I am about to go off on a 2,600km tour from Austia through Italy, finish in Malta. I originally planned to do this solo trip on my Giant Trance x2 full suspension but decided not to since it is too high maintenance.

So after a lot of searching (budget being the greatest restriction), I have chosen a Bianchi Hybrid camaleonte http://www.evanscycles.com/products/bianchi/camaleonte-iii-alfine-2009-hybrid-bike-ec019250. Now I'm confused, since it only seems to have 8 gears!

What are your thoughts on the bike? Would you recommend adding on new chain rings if it is possible?


How many km per day are planning? 200km

Are you going to ride over the passes? Yes

What gear are you going to carry? Tent, clothes and cooking stuff

Will you have other riders with you? no

What level of riding and touring experience do you have? I've done 2,000 km in 9 days on a high-end mtb

...and it only has one chain ring, os it is a 1x8 setup..in the mountains :S

Should I look at another bike? It is looking like it! Or is it easy to add 2 other chain rings to the bike?

Thanks Ian

  • 3
    How many km per day are planning? Are you going to ride over the passes? What gear are you going to carry? Will you have other riders with you? What level of riding and touring experience do you have?
    – andy256
    Jul 23 '14 at 7:12
  • 1
    @Papuass: You could actually count this as a benefit -- no need to clean the chain, fiddle with derailleur adjustments, bent hangers and broken parts on the roadside. Many, many touring bikes come with internally geared hubs like the alfine or even the Rohloff for just this reason.
    – arne
    Jul 23 '14 at 9:20
  • 2
    I'd say 200km a day is overly ambitious. 100km would be more realistic. Jul 23 '14 at 12:04
  • 1
    If you look at another bike then consider a true touring bike. Look for front fork rack mounts, triple chain ring, and consider steal over aluminum.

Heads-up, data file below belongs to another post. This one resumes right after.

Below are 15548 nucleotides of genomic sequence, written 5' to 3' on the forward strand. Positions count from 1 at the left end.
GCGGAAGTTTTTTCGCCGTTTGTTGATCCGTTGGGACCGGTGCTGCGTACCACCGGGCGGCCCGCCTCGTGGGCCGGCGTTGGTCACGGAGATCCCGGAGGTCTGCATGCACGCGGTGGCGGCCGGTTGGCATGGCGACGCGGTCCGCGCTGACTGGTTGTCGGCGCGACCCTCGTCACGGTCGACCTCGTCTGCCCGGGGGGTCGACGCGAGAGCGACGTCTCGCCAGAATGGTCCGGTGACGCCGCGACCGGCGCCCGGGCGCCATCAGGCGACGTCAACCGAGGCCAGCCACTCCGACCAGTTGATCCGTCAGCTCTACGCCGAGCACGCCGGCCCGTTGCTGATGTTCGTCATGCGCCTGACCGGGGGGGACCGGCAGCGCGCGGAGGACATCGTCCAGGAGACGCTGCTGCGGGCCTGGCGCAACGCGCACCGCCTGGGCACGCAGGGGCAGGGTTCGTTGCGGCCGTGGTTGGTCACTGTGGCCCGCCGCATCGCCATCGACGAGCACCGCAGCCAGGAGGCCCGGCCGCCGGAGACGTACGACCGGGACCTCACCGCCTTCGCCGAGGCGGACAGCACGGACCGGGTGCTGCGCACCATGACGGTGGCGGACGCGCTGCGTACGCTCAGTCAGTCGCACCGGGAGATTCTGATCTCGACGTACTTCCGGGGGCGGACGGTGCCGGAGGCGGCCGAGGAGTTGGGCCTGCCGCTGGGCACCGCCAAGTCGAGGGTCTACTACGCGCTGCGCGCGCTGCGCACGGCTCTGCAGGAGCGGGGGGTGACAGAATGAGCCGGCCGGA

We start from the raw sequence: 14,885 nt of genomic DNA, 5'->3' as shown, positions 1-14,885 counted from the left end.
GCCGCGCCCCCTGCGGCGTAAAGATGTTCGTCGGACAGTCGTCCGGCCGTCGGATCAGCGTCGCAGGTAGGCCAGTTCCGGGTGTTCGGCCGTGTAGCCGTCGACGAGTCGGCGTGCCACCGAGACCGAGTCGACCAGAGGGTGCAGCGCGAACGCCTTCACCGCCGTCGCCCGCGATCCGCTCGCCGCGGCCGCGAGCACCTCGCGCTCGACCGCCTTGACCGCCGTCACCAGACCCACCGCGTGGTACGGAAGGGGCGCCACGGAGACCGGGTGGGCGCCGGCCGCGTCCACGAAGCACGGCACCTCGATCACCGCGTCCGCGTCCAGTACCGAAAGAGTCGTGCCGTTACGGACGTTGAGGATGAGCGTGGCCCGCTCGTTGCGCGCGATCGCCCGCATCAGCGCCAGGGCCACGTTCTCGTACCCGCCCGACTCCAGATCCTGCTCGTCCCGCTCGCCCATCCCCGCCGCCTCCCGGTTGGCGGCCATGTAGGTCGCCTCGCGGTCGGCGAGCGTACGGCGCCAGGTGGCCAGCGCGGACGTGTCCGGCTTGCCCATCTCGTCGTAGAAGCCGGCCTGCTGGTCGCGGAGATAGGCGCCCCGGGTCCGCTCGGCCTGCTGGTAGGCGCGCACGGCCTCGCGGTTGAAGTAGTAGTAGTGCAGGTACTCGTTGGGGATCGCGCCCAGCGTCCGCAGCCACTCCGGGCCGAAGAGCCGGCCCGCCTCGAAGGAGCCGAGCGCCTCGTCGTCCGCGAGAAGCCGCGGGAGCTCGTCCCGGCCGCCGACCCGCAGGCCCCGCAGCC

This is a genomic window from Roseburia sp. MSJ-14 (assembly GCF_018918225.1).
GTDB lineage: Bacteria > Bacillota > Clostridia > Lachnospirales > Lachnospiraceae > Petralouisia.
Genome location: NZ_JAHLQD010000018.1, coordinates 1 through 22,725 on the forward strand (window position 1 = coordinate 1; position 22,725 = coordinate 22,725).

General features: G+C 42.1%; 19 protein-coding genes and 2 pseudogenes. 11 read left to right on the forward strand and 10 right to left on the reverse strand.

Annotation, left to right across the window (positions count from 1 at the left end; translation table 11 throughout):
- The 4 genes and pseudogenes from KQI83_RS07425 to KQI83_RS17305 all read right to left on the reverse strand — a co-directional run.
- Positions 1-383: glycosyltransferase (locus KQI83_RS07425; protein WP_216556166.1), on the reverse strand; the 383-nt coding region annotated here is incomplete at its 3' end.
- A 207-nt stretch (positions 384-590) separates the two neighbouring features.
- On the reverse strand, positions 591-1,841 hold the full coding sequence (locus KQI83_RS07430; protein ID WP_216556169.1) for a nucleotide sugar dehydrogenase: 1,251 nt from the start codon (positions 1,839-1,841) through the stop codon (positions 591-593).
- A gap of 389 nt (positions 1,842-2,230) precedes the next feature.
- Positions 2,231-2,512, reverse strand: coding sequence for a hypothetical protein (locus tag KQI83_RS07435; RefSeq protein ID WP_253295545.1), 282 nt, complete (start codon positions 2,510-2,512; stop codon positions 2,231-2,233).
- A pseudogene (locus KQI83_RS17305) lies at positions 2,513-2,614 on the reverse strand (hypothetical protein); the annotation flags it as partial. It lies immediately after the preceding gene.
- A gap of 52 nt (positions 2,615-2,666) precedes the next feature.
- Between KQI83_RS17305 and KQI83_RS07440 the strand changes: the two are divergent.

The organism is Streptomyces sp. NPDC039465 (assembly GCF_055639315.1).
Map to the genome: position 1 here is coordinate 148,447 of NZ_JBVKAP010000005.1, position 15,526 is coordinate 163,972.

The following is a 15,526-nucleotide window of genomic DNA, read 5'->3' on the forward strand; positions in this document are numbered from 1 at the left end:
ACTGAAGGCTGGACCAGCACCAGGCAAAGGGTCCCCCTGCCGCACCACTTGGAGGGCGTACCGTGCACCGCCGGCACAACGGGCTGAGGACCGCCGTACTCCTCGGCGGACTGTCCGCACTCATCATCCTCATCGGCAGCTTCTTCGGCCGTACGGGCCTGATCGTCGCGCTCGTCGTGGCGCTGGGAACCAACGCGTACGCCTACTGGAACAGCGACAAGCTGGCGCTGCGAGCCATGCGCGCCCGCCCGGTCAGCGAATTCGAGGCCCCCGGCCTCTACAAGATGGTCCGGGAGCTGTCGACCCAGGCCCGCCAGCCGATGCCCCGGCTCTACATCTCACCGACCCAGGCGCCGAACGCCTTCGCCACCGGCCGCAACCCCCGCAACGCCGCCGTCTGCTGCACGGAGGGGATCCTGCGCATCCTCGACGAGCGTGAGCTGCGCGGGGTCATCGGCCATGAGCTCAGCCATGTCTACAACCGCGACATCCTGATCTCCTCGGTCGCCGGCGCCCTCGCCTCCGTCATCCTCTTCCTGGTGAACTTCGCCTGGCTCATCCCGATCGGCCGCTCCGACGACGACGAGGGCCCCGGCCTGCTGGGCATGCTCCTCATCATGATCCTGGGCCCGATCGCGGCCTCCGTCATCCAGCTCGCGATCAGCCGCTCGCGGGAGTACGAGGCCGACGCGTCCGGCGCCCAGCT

– paparazzo
    Jul 23 '14 at 12:44
  • 1
    @Blam - Actually I think he should purchase it legitimately. ;) Jul 23 '14 at 16:29

The problem won't be the number of gears. Even 3 could be enough - if they were the right ones and you don't mind being slower. More important is the range, the difference between the lowest and the highest gear.

The range of the Alfine 8 speed hub is higher than what you would get of a traditional chain derailleur with only 8 gears (1 front, 8 rear). But its lower than the range of an Alfine 11 speed, a Rohloff hub or a common mtb setup.

I use an Alfine 8 speed on my commuter. I only really use gears 4 to 8. 4 or 5 are perfect to start from traffic lights, 8 is perfect on a slight descent.

The cog can be replaced to shift the gears in one direction (I plan to install a smaller one to get the used gears more to the middle, leaving the highest gear for faster descents or tail winds). That is not however something you can easily do on the road.

Whether the gear range fits your needs can be simulated with your other bike. There exist some gear ratio calculators online, most of them include the common internal gear hubs. Plug in the values of your Trance (wheel size, cassette sizes, ...) and find the ratios that correspond to the gears on the Bianchi (I think my Alfine came with a 20 teeth cog ... might be 22). Then try if those gears are right for what you expect on your trip.

  • The Alfine 11 only has extra gears on the high end, the lowest ratios are the same.
    – Rider_X
    Jul 24 '14 at 2:25

For what it's worth I have toured on an Alfine 11 speed through some hilly areas across Norway. The lowest ratio is identical between the 8 and 11, the 11 only gets a few extra gears on the high end and slightly smaller jumps between gears.